It was supposed to be a means to join the European elite. But instead, Girondins are stuck in limbo, with stands half-empty. So a reduction of 7,000 is expected.
It's one of Europe's most spectacular stadia and yet it's only impressive on the outside. It never became the beloved temple for fans, most of whom have to travel quite the distance to reach the remote place.
Empty seats are painfully visible as the stadium is almost entirely white, almost sterile and devoid of Girondins identity. With little protection from cold Atlantic winds, it's also quite cold literally. Here's how that's been working out as the club shifted from Stade Chaban-Delmas.
Delmas may be old, have flat stands and be a former athletics stadium, but it earned a history that the new ground is lacking. It's also centrally located, within walking distance for many fans.
Of course, the crowds would have been larger if Girondins performed better on the field instead of remaining in the lower parts of Ligue 1. But from the very start enthusiasm was lower than one might expect.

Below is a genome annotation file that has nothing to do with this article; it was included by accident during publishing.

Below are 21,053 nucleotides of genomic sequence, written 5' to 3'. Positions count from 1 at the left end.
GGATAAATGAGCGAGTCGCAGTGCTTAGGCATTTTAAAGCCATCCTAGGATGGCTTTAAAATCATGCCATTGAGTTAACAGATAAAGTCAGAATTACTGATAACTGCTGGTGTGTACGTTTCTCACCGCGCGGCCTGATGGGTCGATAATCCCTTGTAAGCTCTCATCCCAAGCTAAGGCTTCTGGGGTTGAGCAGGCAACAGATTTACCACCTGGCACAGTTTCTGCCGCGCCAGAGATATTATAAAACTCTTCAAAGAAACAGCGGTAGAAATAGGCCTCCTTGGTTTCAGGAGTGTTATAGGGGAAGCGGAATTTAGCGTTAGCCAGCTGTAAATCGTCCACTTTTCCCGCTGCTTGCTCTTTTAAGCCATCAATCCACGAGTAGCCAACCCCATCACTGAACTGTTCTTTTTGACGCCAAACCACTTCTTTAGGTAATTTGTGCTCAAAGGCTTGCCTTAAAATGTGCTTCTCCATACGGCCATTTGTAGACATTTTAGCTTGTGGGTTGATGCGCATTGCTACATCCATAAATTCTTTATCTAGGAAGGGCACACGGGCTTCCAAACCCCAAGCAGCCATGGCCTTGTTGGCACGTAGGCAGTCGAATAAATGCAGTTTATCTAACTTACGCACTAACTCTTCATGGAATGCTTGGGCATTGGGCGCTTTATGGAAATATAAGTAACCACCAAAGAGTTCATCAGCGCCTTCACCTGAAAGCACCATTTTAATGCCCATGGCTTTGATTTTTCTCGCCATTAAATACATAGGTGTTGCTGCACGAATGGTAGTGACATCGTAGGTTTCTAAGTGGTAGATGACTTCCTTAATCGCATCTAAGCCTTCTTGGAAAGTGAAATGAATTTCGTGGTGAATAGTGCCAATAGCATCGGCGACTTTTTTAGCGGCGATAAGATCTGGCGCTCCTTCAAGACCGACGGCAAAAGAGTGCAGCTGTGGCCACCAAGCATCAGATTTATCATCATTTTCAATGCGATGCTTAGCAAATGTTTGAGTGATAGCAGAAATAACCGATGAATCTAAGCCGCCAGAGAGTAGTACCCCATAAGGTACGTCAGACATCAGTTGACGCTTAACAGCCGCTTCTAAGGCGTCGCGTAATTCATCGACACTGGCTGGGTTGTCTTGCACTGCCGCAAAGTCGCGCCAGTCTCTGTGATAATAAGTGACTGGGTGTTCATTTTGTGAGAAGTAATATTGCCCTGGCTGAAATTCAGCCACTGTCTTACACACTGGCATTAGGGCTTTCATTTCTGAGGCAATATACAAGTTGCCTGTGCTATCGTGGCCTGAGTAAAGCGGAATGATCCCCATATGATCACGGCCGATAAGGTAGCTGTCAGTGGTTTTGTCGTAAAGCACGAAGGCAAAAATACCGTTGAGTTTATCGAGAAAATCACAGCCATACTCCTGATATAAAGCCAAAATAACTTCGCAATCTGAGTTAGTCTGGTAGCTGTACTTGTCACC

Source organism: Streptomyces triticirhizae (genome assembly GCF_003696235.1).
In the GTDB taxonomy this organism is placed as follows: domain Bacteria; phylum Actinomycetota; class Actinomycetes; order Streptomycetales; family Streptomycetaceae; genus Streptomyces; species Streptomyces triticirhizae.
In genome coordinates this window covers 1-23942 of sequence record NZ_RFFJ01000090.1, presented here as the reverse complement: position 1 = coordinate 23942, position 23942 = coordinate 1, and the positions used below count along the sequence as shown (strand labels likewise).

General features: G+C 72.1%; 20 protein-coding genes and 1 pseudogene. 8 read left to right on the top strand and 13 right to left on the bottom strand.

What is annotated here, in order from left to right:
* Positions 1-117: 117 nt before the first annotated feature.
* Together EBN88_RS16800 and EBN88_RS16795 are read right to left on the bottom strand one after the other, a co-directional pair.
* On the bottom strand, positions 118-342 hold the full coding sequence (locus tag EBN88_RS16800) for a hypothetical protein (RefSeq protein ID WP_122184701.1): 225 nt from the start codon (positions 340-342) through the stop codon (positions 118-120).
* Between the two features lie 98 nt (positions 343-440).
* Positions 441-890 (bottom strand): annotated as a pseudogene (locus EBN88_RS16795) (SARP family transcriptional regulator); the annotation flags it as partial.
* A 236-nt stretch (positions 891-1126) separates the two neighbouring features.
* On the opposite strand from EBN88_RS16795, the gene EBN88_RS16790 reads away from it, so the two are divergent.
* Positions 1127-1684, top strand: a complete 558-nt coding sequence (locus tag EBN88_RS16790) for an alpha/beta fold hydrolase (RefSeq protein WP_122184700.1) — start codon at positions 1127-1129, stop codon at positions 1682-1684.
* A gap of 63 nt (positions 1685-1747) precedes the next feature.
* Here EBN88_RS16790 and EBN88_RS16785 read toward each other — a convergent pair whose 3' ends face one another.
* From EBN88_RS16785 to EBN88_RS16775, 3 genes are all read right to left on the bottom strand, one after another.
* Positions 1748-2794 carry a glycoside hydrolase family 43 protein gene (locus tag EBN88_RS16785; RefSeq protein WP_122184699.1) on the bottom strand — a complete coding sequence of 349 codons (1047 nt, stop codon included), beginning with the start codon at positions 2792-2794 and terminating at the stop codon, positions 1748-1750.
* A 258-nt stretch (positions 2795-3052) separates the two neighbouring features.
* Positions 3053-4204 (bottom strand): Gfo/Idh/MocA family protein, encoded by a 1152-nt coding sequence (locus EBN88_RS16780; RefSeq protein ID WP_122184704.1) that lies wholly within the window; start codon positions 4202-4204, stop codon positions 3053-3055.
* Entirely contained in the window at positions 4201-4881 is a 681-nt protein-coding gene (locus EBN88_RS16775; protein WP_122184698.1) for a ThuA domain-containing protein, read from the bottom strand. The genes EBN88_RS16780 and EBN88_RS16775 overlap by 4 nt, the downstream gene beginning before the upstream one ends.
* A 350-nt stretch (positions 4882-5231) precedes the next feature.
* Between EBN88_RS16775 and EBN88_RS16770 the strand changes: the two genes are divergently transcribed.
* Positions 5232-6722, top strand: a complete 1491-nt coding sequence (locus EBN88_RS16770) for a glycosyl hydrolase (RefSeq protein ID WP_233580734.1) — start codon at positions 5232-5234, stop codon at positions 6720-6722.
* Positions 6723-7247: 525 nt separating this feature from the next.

For some time Girondins have been involved in negotiations with private operator of the stadium, Stade Bordeaux-Atlantique (owned by Vinci and Fayat) about taking over management of Matmut Atlantique. By late March the agreement was expected very soon.
It would see the club's cost drastically decrease from current €4 million. Management would also enable more club colours being introduced and, finally, a reduction in capacity. It's expected that as many as 7,000 seats will be lost, though detailed solution (demounting or covering) is yet to be selected. Should that happen, the new stadium will match the size of its predecessor.